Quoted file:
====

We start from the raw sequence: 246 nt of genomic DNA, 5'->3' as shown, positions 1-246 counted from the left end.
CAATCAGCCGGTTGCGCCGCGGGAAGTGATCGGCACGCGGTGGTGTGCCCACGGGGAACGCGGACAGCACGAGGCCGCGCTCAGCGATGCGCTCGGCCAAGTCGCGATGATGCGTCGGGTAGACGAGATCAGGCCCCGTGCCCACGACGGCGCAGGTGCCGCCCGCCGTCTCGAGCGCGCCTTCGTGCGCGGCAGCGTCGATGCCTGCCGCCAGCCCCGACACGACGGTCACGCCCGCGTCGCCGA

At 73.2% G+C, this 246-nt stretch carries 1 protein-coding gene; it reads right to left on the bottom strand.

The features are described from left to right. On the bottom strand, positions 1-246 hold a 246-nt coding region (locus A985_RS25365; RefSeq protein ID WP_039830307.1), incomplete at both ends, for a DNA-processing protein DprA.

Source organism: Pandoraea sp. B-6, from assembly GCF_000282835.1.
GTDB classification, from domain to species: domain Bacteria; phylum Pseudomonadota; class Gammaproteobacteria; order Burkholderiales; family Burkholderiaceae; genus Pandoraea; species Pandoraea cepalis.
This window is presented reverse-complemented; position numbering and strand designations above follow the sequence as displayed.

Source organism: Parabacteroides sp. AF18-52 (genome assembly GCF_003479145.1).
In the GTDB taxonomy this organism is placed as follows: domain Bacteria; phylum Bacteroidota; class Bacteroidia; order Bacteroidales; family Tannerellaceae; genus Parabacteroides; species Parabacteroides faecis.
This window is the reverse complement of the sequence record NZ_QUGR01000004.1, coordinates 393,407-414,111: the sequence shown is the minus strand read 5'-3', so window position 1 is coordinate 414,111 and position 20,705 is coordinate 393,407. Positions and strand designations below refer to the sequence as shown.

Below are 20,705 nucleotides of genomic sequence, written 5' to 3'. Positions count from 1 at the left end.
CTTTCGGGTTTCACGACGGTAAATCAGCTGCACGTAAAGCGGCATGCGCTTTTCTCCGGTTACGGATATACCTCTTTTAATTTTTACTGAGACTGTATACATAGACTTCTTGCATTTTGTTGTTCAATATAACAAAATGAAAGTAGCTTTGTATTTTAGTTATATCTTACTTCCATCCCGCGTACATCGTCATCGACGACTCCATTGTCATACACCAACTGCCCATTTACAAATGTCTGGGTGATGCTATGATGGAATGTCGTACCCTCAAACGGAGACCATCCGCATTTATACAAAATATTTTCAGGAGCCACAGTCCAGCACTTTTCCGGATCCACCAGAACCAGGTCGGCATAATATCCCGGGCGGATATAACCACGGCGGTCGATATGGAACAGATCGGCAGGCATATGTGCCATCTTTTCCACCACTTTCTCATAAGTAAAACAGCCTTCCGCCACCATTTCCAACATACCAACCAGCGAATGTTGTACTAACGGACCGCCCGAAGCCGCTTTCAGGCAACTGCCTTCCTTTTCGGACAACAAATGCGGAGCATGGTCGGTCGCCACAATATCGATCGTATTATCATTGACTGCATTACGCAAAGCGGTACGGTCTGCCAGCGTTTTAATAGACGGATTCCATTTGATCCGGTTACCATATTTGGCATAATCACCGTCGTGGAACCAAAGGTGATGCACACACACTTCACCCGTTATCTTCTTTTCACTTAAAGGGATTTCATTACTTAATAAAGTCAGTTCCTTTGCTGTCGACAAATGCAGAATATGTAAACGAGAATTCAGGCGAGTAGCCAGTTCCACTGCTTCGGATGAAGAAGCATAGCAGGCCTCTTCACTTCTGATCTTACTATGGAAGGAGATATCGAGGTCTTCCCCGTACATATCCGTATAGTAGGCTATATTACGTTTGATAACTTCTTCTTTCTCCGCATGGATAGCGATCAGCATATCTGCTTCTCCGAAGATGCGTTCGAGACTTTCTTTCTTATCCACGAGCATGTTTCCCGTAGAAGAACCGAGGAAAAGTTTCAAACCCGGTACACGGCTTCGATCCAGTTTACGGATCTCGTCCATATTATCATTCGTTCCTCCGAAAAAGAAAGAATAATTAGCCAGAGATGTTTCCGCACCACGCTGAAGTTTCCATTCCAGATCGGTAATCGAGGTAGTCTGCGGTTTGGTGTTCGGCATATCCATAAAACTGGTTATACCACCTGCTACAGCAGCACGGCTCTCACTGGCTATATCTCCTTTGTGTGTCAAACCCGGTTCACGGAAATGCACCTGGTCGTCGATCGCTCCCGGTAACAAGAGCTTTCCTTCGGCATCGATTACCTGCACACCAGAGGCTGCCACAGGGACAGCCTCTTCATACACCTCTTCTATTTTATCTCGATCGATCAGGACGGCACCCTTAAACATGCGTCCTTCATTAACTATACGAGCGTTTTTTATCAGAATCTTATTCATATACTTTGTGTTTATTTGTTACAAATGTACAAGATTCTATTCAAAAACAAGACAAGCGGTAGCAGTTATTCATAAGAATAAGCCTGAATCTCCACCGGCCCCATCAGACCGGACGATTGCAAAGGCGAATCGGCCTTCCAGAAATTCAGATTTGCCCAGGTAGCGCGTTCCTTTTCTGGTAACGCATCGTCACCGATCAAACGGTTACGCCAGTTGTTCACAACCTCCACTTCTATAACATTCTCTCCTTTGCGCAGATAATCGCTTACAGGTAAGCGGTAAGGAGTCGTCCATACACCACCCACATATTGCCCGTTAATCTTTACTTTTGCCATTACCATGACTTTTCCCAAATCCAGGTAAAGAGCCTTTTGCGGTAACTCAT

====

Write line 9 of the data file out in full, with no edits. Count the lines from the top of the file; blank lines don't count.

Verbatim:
In the GTDB taxonomy this organism is placed as follows: domain Bacteria; phylum Bacteroidota; class Bacteroidia; order Bacteroidales; family Tannerellaceae; genus Parabacteroides; species Parabacteroides faecis.